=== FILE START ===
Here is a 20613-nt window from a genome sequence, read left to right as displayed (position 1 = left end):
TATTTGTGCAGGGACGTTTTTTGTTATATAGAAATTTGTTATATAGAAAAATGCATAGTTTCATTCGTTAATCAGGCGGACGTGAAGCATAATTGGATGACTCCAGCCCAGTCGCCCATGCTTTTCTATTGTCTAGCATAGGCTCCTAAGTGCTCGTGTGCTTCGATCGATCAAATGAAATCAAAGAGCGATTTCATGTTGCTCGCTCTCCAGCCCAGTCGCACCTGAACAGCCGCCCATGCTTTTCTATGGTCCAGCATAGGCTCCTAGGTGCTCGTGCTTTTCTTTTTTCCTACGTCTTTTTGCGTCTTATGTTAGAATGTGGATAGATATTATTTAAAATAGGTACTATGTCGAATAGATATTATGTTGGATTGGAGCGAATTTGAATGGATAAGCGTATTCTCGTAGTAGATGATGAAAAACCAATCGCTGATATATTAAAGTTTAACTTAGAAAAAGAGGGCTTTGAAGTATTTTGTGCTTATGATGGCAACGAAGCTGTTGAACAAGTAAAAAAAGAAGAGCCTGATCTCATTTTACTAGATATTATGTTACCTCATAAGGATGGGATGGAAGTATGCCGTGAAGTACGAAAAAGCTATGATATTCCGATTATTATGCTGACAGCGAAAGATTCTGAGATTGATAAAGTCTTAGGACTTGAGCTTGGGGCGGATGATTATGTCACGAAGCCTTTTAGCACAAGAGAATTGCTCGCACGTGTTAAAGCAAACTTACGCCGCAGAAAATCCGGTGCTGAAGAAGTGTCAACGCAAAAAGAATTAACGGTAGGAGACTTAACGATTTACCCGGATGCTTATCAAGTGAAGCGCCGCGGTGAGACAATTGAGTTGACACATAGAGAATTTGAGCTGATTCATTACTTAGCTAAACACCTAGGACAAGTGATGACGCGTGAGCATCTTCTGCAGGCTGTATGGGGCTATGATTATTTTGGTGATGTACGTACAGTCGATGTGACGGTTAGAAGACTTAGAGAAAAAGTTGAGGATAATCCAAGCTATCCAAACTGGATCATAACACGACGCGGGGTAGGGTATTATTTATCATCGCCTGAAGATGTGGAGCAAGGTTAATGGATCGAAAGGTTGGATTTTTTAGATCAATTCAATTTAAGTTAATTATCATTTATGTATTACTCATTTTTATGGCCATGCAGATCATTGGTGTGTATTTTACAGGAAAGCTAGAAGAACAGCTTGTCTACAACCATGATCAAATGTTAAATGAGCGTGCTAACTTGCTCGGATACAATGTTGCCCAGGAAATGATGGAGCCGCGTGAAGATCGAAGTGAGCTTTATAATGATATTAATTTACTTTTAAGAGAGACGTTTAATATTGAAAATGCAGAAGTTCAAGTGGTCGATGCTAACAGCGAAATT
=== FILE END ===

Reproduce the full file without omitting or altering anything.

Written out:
Here is a 20613-nt window from a genome sequence, read left to right as displayed (position 1 = left end):
TATTTGTGCAGGGACGTTTTTTGTTATATAGAAATTTGTTATATAGAAAAATGCATAGTTTCATTCGTTAATCAGGCGGACGTGAAGCATAATTGGATGACTCCAGCCCAGTCGCCCATGCTTTTCTATTGTCTAGCATAGGCTCCTAAGTGCTCGTGTGCTTCGATCGATCAAATGAAATCAAAGAGCGATTTCATGTTGCTCGCTCTCCAGCCCAGTCGCACCTGAACAGCCGCCCATGCTTTTCTATGGTCCAGCATAGGCTCCTAGGTGCTCGTGCTTTTCTTTTTTCCTACGTCTTTTTGCGTCTTATGTTAGAATGTGGATAGATATTATTTAAAATAGGTACTATGTCGAATAGATATTATGTTGGATTGGAGCGAATTTGAATGGATAAGCGTATTCTCGTAGTAGATGATGAAAAACCAATCGCTGATATATTAAAGTTTAACTTAGAAAAAGAGGGCTTTGAAGTATTTTGTGCTTATGATGGCAACGAAGCTGTTGAACAAGTAAAAAAAGAAGAGCCTGATCTCATTTTACTAGATATTATGTTACCTCATAAGGATGGGATGGAAGTATGCCGTGAAGTACGAAAAAGCTATGATATTCCGATTATTATGCTGACAGCGAAAGATTCTGAGATTGATAAAGTCTTAGGACTTGAGCTTGGGGCGGATGATTATGTCACGAAGCCTTTTAGCACAAGAGAATTGCTCGCACGTGTTAAAGCAAACTTACGCCGCAGAAAATCCGGTGCTGAAGAAGTGTCAACGCAAAAAGAATTAACGGTAGGAGACTTAACGATTTACCCGGATGCTTATCAAGTGAAGCGCCGCGGTGAGACAATTGAGTTGACACATAGAGAATTTGAGCTGATTCATTACTTAGCTAAACACCTAGGACAAGTGATGACGCGTGAGCATCTTCTGCAGGCTGTATGGGGCTATGATTATTTTGGTGATGTACGTACAGTCGATGTGACGGTTAGAAGACTTAGAGAAAAAGTTGAGGATAATCCAAGCTATCCAAACTGGATCATAACACGACGCGGGGTAGGGTATTATTTATCATCGCCTGAAGATGTGGAGCAAGGTTAATGGATCGAAAGGTTGGATTTTTTAGATCAATTCAATTTAAGTTAATTATCATTTATGTATTACTCATTTTTATGGCCATGCAGATCATTGGTGTGTATTTTACAGGAAAGCTAGAAGAACAGCTTGTCTACAACCATGATCAAATGTTAAATGAGCGTGCTAACTTGCTCGGATACAATGTTGCCCAGGAAATGATGGAGCCGCGTGAAGATCGAAGTGAGCTTTATAATGATATTAATTTACTTTTAAGAGAGACGTTTAATATTGAAAATGCAGAAGTTCAAGTGGTCGATGCTAACAGCGAAATT